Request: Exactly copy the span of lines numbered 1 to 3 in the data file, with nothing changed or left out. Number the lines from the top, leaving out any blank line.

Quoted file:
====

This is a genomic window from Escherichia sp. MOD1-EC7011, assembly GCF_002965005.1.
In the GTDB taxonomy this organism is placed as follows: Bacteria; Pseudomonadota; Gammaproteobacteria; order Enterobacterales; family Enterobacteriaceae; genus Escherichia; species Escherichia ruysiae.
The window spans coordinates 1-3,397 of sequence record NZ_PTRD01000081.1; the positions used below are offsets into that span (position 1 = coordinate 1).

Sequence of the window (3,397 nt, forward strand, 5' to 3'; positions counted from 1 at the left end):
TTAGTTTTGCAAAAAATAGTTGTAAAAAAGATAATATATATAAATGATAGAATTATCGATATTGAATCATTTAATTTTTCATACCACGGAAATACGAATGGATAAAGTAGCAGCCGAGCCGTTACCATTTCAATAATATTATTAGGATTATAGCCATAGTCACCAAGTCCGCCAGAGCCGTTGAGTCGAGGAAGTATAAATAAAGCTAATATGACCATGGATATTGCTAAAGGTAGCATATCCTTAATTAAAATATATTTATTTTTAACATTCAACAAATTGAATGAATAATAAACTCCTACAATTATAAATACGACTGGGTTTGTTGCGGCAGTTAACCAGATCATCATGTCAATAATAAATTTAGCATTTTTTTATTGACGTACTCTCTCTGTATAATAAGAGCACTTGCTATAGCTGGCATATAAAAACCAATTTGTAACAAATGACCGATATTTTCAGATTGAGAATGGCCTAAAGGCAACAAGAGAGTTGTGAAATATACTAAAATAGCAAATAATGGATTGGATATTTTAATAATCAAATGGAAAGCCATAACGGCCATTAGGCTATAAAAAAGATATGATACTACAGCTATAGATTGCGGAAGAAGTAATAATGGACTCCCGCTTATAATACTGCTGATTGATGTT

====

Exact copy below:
This is a genomic window from Escherichia sp. MOD1-EC7011, assembly GCF_002965005.1.
In the GTDB taxonomy this organism is placed as follows: Bacteria; Pseudomonadota; Gammaproteobacteria; order Enterobacterales; family Enterobacteriaceae; genus Escherichia; species Escherichia ruysiae.
The window spans coordinates 1-3,397 of sequence record NZ_PTRD01000081.1; the positions used below are offsets into that span (position 1 = coordinate 1).